We are taught that it is best to know the answers. School reinforces this over and over— you’re supposed to know the right answer to every question asked.
It’s a painful moment to have to tell your teacher that you don’t know something that you’re supposed to know in front of all your classmates who already know it (or at least pretend to).
It’s embarrassing. It feels exposing and shameful.
The “stupid question” — as in, “This might be a stupid question, but…”— points out the places where we feel like we’re supposed to know something that we don’t.
Heaven forbid that we’re caught not knowing something in front of our friends.
Some teachers try to put our fear of not knowing to rest by telling us, “There are no stupid questions.” Yet, if everyone else knows the answer and we don’t it still feels like a stupid question.
The fear of not knowing can stick with us as we leave the education system and find our way in the world. We try to avoid getting caught not knowing and stay close to what we do know and can lean on.
It’s time to get used to not knowing [tweet this]
I’m getting better at it, slowly. I’m getting better at just trying things to see what happens. A few years ago I wouldn’t take action until I’d read everything possible about the possibilities. (Just ask Stacia how many books I checked out from the library about dogs before we took the plunge and adopted our dog, Lina!) I wouldn’t try until I knew everything there was to know, and even then I’d still be hesitant.
There are many things that I don’t know: how to build a blog, how to write a book, how to launch a cohort. All of these things are past the edges of what I know. I don’t know if I’m going about them the right way, but I’m trying.
What don’t you know that you find yourself wanting to do?
- Maybe you’d start a business, except you don’t know how to run a business.
- Maybe you’d create a product, but you don’t know how to create a product.
- Maybe you’d try to connect with a company that you love and admire, but you don’t know how to get in the door.
- Or maybe something way more interesting than any of these.
You don’t have to know how to get all the way from where you are to where you want to go. The challenge with most good things is that there’s no map. [tweet that]
It’s easier to search for answers than it is to actually do the work.
You have to make it up as you go. You get to make it up as you go.
How about you? What would you do if you only knew how? What do you put off trying because you don’t know everything it will require? Share in the comments.
Not to be contradictory, but what do you say to people who are afraid to ask the question? People who don’t know how to create the question? Personally, it seems easy to run with the idea once a question has been formed. Google, networking, contacts, acquaintances; the necessary tools are only a few clicks away. But how to create the questions, that is what makes me pause and stutter and question my situation and my response.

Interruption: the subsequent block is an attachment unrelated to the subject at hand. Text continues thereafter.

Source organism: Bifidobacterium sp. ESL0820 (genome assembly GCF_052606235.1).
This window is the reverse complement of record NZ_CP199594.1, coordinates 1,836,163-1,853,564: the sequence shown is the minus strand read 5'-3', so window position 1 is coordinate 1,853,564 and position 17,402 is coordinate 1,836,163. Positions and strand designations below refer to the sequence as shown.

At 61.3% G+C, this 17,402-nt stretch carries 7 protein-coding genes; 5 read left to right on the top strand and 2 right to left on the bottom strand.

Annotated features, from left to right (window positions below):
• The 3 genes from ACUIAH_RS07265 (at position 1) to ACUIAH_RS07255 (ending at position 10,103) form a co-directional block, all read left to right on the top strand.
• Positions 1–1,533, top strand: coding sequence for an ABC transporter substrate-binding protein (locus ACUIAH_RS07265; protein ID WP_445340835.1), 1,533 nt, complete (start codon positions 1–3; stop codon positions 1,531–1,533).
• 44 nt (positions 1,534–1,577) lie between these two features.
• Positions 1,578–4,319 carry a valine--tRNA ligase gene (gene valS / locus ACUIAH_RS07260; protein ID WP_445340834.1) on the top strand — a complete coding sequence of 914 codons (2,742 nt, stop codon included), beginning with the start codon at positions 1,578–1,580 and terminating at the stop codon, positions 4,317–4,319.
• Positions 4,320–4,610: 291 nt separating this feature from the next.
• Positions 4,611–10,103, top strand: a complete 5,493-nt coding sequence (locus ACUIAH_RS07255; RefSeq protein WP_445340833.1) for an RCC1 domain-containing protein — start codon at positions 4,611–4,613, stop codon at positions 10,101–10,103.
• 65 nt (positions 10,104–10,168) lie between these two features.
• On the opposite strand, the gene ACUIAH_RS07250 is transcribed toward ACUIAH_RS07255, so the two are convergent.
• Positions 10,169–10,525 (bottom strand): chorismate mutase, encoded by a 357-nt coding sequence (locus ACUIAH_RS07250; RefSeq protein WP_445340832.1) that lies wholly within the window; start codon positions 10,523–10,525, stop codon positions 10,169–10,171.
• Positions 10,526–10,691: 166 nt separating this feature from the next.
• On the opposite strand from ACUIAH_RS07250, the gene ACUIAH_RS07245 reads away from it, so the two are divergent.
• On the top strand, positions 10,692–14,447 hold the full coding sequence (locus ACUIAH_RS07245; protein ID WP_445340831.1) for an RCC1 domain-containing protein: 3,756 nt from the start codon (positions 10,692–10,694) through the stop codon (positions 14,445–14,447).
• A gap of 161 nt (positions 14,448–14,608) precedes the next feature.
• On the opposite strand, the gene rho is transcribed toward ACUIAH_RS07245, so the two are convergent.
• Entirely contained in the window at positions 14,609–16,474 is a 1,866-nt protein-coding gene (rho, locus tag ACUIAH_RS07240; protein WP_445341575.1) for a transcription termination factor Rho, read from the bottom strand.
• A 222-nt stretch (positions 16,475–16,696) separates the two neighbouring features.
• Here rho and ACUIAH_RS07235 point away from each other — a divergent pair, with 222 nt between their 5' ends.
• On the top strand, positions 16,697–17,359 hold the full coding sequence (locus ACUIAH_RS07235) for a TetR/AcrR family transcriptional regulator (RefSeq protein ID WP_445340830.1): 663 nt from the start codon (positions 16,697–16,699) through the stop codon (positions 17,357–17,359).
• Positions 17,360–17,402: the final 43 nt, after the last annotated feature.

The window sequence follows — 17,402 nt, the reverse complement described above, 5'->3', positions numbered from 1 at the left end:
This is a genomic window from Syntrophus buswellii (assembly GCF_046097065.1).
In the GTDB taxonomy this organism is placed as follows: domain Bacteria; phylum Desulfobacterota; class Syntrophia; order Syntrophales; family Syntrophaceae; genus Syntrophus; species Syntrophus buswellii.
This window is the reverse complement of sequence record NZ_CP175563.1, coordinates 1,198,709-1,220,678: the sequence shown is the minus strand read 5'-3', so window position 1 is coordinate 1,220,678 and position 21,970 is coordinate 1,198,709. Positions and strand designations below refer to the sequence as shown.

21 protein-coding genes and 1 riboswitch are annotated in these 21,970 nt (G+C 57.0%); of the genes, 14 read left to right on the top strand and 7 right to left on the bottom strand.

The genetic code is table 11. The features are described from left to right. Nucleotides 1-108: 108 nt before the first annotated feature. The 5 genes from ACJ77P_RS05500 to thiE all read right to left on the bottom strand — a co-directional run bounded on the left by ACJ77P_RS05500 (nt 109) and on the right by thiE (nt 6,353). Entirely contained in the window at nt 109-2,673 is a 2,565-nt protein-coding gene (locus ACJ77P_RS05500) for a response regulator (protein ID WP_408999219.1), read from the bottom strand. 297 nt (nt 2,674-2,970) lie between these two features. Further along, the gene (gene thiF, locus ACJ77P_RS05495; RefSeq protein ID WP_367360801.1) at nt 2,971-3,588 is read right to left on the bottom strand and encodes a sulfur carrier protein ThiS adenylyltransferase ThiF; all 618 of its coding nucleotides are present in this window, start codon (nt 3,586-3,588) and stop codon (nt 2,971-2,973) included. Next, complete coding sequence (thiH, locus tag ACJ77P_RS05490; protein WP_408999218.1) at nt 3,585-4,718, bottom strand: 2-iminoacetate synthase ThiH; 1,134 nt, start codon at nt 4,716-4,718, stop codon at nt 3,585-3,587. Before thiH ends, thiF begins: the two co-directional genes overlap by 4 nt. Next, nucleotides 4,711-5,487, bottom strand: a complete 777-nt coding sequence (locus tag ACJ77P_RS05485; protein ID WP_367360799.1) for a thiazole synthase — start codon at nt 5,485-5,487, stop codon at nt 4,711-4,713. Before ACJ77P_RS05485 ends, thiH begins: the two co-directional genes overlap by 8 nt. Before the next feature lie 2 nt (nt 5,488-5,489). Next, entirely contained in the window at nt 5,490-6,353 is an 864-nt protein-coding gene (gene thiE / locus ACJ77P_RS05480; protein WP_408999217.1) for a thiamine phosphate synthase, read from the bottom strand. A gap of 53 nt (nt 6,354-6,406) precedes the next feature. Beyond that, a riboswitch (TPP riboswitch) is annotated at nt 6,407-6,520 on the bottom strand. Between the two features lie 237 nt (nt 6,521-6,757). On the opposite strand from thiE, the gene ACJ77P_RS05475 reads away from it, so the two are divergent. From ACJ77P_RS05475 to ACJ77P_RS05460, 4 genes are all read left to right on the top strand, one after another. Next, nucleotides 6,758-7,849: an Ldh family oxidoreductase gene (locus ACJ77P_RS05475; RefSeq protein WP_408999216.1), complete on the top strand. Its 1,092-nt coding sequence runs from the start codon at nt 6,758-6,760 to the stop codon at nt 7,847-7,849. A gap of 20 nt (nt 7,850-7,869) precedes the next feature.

I think that’s a great question, Annie. And I’m not totally sure how to answer it, yet. I’m curious if the question isn’t what you’re looking for, but something beneath the question? It feels like you’re wanting a something here, but you’re not sure what the question is. What is it that you’re wanting/seeking? I think that’s where the questions come from. Does that make sense?
I am someone who is terrified of not knowing the outcome or answer of some things. Im afraid of being wrong or being perceived as a fool. I also am TERRIBLE at forming questions or finding a direction. This relates to everything, work, social, dating, etc. The fear of not knowing the outcome almost stops me from even trying. What would you suggest in this case?
Hi Phillip! Great question. Thanks for reaching out! I’d suggest that you start small and push into your fear in tiny steps.
For example, let’s say you meet a person you’d like to get to know at in a social setting. You’re afraid to talk to them and feel intimidated. What’s the smallest step you can take? Maybe you just say one thing or ask a simple question. It might not lead to a whole conversation or the beginning of a friendship, but it’s something manageable that you can do in order to step into and face your fear.
What often happens is that we find fear to be making a bigger deal about something that it shouldn’t.
Where we often go wrong is by jumping into the deep end— trying to become that person’s best friend. You’ll fail and reinforce the narrative that you can’t talk to people — or whatever it may be.
Does that help?
Just wanted to say thank you for this inspirational and wise article! It is positive and so true, and it contains ideas that bear reminding. This is my boat right now. I’ve got to overcome. Thanks for the help along the way. 🙂
Thanks Holly! Glad it’s helpful! 🙂
How about the idea that there is nothing to know since it all has been and is being and will be thought for you. You may then realize that there is nothing to know since there are no more questions. This might be the fear of knowing who you really are.
Nice Max! That’s deep. I dig it 🙂